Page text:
While much of the roster is still built around aging stars like Roy Halladay, Ryan Howard and Chase Utley, acquisitions such as Ben Revere help project the club's Opening Day age to be more than a year younger than it was last season.
Gone are Shane Victorino (31 in 2012), Placido Polanco (36), Ty Wigginton (34), Jim Thome (41) and Juan Pierre (34). In to replace them are Revere (24 in 2013), Michael Young (36), Darin Ruf (26), Kevin Frandsen (30) and Domonic Brown (25), who's set to begin the season with the big club for the first time in his career.
In 2012, the Phillies' average age to start the season was 30.9 years old. Only the Yankees, at 31.6 years, were older to begin the season, and they were also the only one of the top-five oldest teams to reach the postseason. (The Angels, Dodgers and Rockies rounded out that list.)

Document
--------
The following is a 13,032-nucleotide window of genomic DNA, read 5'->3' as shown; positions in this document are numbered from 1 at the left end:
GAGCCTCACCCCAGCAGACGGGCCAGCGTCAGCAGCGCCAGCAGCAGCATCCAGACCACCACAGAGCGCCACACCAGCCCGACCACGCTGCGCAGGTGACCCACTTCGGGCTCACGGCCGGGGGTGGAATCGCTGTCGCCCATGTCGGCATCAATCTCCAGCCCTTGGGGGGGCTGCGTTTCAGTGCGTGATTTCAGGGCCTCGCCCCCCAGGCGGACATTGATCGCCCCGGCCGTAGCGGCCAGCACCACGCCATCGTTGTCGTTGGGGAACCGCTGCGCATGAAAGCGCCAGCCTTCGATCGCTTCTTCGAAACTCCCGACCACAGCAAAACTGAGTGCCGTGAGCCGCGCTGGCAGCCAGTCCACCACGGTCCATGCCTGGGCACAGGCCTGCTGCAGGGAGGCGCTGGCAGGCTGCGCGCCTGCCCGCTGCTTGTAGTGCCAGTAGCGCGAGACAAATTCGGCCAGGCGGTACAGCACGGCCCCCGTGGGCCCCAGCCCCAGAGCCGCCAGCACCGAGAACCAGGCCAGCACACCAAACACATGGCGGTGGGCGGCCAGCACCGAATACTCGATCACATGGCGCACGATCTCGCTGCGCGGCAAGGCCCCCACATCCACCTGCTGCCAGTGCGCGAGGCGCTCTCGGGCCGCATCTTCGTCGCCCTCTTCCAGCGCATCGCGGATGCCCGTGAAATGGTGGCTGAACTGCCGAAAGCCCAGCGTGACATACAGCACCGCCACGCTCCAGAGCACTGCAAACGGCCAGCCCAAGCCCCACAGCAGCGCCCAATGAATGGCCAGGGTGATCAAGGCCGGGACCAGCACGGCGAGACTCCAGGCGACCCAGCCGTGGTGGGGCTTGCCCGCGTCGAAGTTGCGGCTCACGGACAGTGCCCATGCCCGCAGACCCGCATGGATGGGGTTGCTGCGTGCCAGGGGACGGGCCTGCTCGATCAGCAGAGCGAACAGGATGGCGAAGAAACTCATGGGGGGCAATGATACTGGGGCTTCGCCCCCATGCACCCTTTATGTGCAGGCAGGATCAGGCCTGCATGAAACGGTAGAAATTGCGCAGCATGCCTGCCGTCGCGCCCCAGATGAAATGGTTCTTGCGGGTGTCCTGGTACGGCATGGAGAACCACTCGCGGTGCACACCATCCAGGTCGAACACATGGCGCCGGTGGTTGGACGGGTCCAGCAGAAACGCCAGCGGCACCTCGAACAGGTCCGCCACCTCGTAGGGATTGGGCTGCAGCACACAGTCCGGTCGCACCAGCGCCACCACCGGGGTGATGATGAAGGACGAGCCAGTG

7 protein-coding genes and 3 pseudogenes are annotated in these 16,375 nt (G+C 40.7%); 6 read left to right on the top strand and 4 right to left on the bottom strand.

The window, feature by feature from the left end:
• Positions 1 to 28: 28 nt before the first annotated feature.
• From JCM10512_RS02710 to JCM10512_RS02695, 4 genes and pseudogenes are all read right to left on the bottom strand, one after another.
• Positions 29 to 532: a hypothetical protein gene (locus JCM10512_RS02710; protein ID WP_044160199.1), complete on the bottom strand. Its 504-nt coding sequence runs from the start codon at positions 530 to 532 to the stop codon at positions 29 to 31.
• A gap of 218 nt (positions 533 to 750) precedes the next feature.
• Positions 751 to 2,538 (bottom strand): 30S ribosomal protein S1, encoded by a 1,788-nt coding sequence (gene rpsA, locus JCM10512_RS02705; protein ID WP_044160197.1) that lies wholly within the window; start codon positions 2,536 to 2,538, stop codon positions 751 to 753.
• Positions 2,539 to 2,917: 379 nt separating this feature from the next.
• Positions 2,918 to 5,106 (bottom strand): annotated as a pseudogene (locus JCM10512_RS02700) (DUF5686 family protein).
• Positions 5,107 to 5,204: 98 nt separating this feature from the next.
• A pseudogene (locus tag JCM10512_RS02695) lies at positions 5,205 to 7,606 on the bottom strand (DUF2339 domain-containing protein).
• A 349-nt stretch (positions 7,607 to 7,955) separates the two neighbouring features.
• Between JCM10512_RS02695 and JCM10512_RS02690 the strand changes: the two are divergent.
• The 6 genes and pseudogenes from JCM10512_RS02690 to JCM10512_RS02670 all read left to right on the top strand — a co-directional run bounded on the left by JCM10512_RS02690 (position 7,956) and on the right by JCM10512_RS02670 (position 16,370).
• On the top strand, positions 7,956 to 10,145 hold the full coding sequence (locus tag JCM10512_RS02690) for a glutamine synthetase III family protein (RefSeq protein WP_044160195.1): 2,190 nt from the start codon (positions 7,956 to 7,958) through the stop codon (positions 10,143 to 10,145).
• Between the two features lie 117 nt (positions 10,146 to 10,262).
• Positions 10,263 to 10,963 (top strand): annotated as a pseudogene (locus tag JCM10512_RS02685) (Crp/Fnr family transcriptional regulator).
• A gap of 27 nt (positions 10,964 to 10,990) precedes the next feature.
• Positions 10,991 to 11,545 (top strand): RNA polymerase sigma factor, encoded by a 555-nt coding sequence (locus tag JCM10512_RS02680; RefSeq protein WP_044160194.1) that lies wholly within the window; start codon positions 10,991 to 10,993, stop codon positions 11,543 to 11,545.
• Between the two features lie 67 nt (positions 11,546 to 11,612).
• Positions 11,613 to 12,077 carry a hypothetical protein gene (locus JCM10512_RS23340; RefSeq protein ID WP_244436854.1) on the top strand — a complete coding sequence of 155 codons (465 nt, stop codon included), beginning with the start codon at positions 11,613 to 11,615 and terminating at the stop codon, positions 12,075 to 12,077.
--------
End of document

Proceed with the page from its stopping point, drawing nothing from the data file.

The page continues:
But now, even with their large core of older players a full year more mature, the Phillies' expected roster to start the season comes in at a riper 29.6.
Youth on its own, of course, is not necessarily better -- but replacing guys whose bodies are breaking down with players who are up-and-coming and healthy is.
The age gauge in the outfield shifted most dramatically and poses the most questions, especially with a possible double-platoon situation. At least you won't see Ty Wigginton attempting to catch a fly ball in left or Juan Pierre trying to reach second base without two-hopping his throw.
In the case of Young taking over for Polanco, there's a significant difference. Even though the former Texas third baseman is only one year and nine days younger than Polanco, he's played in at least 156 games in each of the past three seasons. Polly hasn't reached the 150-game mark since 2009, when he was a 33-year-old second baseman for the Tigers.
In the Phillies' case, it appears, they're moving in the right direction. And it should stay that way, assuming Jim Thome and Jamie Moyer stay away.